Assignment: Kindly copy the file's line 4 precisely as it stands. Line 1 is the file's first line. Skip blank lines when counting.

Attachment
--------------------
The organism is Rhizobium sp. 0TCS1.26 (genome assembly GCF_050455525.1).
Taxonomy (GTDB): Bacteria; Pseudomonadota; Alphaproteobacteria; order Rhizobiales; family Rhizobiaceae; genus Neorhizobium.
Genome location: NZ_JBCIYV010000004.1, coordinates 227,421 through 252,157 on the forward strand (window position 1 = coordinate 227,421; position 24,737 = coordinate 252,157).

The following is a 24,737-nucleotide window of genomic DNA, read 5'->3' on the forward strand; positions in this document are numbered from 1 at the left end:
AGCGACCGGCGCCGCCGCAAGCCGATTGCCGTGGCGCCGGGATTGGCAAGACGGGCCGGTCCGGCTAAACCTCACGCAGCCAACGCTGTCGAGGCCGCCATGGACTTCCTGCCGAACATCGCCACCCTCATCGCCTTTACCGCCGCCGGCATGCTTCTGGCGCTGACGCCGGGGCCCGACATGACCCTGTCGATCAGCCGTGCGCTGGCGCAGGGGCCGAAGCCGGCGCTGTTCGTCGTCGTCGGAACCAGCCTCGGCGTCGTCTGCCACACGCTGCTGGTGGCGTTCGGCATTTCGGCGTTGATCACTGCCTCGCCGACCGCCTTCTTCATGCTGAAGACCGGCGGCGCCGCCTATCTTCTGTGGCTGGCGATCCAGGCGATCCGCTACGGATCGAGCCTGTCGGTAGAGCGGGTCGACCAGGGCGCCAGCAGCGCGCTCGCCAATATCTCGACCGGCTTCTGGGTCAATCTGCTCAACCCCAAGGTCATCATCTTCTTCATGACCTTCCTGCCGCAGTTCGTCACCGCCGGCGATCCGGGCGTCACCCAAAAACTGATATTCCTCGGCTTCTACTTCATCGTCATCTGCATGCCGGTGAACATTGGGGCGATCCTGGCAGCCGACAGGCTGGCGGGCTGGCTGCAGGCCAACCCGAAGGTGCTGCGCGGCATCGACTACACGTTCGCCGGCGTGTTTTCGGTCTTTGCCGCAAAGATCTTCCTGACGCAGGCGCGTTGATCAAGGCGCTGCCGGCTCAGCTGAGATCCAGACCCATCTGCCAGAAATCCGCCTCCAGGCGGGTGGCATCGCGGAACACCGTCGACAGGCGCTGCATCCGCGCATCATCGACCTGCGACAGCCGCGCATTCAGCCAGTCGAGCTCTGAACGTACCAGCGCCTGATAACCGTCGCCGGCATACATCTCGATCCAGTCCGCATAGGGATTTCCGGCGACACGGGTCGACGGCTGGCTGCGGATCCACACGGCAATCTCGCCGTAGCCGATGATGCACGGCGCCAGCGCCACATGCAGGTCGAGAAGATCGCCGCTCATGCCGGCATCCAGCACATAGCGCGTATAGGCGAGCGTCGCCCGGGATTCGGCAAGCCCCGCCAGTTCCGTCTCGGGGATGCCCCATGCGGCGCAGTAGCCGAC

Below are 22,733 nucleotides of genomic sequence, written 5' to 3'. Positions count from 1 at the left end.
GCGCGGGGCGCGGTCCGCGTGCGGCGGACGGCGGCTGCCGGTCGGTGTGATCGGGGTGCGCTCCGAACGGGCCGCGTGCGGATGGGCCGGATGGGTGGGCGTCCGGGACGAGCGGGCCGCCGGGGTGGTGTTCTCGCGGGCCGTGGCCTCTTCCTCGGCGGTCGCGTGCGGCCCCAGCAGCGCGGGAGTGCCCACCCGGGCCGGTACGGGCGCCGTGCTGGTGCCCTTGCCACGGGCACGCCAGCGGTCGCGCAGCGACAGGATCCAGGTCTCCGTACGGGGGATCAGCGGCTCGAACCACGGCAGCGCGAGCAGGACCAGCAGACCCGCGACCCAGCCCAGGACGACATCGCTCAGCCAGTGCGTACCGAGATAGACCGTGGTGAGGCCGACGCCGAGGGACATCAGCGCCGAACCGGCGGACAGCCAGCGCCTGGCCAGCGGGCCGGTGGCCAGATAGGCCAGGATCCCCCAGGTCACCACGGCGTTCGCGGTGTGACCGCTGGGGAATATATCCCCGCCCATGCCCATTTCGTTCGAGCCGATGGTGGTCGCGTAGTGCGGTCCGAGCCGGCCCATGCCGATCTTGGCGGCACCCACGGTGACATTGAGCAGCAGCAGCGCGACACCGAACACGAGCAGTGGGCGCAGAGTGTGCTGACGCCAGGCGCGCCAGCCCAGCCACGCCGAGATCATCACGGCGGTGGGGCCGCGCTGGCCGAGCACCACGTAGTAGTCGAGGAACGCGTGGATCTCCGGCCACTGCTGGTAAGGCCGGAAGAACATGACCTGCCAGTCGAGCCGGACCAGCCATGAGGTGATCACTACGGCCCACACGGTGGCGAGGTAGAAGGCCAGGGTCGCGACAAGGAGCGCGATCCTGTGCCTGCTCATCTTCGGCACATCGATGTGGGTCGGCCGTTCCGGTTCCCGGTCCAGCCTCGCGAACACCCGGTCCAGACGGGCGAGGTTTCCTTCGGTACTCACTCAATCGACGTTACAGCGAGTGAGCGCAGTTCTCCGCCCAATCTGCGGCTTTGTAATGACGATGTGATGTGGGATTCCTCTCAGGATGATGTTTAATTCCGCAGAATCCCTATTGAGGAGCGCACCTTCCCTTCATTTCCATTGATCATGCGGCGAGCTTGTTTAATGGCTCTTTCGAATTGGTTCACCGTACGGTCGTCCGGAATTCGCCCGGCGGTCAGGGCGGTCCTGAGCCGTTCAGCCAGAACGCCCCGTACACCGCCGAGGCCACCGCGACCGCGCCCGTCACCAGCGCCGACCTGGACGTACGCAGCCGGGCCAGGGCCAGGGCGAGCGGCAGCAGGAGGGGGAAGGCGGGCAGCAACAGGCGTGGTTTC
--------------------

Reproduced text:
The following is a 24,737-nucleotide window of genomic DNA, read 5'->3' on the forward strand; positions in this document are numbered from 1 at the left end: